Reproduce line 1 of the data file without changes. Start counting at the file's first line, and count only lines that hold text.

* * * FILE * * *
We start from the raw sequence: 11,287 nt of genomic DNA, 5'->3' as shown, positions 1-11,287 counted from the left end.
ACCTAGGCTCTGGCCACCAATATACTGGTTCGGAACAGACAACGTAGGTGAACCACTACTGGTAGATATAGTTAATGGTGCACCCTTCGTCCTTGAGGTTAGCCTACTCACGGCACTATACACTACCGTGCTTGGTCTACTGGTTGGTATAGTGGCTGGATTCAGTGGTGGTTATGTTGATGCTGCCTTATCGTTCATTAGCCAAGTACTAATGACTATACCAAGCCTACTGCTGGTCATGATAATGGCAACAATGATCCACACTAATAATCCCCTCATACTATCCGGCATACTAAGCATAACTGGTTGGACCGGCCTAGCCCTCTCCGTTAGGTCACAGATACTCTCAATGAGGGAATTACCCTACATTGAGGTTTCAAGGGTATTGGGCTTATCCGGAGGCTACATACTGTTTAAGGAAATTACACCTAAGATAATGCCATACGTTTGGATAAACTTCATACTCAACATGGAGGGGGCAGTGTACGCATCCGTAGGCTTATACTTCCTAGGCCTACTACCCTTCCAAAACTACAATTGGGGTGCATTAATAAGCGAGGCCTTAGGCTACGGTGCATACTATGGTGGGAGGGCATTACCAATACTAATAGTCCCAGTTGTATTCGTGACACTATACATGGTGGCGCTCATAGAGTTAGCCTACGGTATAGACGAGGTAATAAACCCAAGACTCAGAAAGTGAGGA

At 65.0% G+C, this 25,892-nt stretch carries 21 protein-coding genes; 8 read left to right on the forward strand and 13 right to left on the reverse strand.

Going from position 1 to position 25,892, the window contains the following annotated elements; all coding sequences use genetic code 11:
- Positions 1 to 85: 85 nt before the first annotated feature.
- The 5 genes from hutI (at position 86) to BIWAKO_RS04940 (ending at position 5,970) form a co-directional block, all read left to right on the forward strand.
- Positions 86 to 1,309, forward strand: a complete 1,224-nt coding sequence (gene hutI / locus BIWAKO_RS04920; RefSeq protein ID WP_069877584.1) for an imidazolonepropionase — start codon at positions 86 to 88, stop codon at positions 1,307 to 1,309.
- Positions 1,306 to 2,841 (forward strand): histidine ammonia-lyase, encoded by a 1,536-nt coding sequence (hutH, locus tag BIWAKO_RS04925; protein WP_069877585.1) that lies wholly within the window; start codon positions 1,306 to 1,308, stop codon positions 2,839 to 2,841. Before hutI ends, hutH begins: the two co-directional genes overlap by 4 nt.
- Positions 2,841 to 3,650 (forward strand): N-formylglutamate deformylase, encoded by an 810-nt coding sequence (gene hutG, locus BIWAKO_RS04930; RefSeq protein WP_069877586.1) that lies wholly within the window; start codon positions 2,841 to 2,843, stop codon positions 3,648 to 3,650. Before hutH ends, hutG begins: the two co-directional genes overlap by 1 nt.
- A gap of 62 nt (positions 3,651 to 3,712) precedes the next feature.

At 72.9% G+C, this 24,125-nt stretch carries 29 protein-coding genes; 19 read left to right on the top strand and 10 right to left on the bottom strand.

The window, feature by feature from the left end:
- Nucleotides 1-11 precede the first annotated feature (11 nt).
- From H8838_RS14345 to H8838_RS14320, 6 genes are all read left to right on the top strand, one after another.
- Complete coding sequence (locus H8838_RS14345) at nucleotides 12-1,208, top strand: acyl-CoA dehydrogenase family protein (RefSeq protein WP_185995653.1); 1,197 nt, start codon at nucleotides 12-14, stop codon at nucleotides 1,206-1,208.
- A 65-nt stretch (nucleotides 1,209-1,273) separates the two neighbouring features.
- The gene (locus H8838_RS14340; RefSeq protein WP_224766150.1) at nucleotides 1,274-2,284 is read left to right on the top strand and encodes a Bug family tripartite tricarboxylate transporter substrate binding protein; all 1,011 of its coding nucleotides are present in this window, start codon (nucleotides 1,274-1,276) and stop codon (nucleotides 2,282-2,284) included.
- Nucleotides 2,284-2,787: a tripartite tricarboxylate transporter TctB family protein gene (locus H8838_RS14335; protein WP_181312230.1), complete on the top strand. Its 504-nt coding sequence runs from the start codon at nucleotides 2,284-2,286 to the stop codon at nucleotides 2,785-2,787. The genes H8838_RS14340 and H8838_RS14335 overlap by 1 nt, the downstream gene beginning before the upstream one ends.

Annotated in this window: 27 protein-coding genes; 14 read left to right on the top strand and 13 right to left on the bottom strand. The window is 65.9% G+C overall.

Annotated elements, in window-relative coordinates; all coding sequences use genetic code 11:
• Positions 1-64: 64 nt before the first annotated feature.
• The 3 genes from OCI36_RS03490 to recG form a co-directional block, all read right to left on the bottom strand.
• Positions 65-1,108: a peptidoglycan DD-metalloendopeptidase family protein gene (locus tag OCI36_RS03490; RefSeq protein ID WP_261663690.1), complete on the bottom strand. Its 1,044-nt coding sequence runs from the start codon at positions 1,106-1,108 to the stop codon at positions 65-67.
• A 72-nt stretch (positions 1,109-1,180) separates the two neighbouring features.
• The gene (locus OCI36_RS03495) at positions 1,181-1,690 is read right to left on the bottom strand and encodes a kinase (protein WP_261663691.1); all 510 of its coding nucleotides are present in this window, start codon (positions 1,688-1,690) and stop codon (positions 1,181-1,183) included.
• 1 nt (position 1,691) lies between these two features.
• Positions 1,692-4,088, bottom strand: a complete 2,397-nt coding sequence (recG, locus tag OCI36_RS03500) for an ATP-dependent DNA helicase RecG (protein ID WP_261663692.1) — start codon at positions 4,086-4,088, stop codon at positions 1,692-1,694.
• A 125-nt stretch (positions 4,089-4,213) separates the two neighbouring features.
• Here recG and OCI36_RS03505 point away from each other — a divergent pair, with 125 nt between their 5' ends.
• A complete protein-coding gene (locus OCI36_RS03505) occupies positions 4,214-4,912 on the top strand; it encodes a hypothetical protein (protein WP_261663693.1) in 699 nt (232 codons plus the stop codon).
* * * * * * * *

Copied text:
We start from the raw sequence: 11,287 nt of genomic DNA, 5'->3' as shown, positions 1-11,287 counted from the left end.